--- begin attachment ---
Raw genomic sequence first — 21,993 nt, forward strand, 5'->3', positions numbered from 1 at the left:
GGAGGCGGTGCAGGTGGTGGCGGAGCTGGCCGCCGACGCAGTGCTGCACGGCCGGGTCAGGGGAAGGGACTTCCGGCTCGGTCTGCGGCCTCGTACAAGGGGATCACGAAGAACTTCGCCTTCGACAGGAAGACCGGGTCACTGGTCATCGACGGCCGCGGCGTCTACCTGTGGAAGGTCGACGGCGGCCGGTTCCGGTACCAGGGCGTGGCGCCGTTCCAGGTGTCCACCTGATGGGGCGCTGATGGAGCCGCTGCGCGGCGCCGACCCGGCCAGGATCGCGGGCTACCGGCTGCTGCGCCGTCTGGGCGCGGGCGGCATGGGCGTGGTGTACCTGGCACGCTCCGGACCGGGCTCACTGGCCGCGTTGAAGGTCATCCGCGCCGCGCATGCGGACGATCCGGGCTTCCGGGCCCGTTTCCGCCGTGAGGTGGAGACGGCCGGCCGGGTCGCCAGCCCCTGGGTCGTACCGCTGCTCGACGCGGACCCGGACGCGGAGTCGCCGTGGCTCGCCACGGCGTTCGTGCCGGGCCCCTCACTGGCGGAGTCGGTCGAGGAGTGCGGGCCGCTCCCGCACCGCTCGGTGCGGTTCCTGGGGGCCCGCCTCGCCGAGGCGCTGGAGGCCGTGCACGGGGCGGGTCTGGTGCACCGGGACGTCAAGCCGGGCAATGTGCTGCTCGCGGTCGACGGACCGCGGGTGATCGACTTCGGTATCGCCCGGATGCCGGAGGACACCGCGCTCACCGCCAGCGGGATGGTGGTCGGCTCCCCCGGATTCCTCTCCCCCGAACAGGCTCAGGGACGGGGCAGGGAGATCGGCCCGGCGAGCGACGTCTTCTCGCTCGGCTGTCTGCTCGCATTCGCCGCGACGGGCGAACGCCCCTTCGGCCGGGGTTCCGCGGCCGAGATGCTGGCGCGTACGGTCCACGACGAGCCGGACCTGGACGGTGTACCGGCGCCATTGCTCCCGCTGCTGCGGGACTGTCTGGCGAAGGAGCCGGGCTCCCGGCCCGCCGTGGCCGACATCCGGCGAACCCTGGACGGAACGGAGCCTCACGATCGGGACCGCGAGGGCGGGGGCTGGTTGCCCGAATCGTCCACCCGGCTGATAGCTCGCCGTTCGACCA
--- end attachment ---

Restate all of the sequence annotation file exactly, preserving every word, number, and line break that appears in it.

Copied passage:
Raw genomic sequence first — 21,993 nt, forward strand, 5'->3', positions numbered from 1 at the left:
GGAGGCGGTGCAGGTGGTGGCGGAGCTGGCCGCCGACGCAGTGCTGCACGGCCGGGTCAGGGGAAGGGACTTCCGGCTCGGTCTGCGGCCTCGTACAAGGGGATCACGAAGAACTTCGCCTTCGACAGGAAGACCGGGTCACTGGTCATCGACGGCCGCGGCGTCTACCTGTGGAAGGTCGACGGCGGCCGGTTCCGGTACCAGGGCGTGGCGCCGTTCCAGGTGTCCACCTGATGGGGCGCTGATGGAGCCGCTGCGCGGCGCCGACCCGGCCAGGATCGCGGGCTACCGGCTGCTGCGCCGTCTGGGCGCGGGCGGCATGGGCGTGGTGTACCTGGCACGCTCCGGACCGGGCTCACTGGCCGCGTTGAAGGTCATCCGCGCCGCGCATGCGGACGATCCGGGCTTCCGGGCCCGTTTCCGCCGTGAGGTGGAGACGGCCGGCCGGGTCGCCAGCCCCTGGGTCGTACCGCTGCTCGACGCGGACCCGGACGCGGAGTCGCCGTGGCTCGCCACGGCGTTCGTGCCGGGCCCCTCACTGGCGGAGTCGGTCGAGGAGTGCGGGCCGCTCCCGCACCGCTCGGTGCGGTTCCTGGGGGCCCGCCTCGCCGAGGCGCTGGAGGCCGTGCACGGGGCGGGTCTGGTGCACCGGGACGTCAAGCCGGGCAATGTGCTGCTCGCGGTCGACGGACCGCGGGTGATCGACTTCGGTATCGCCCGGATGCCGGAGGACACCGCGCTCACCGCCAGCGGGATGGTGGTCGGCTCCCCCGGATTCCTCTCCCCCGAACAGGCTCAGGGACGGGGCAGGGAGATCGGCCCGGCGAGCGACGTCTTCTCGCTCGGCTGTCTGCTCGCATTCGCCGCGACGGGCGAACGCCCCTTCGGCCGGGGTTCCGCGGCCGAGATGCTGGCGCGTACGGTCCACGACGAGCCGGACCTGGACGGTGTACCGGCGCCATTGCTCCCGCTGCTGCGGGACTGTCTGGCGAAGGAGCCGGGCTCCCGGCCCGCCGTGGCCGACATCCGGCGAACCCTGGACGGAACGGAGCCTCACGATCGGGACCGCGAGGGCGGGGGCTGGTTGCCCGAATCGTCCACCCGGCTGATAGCTCGCCGTTCGACCA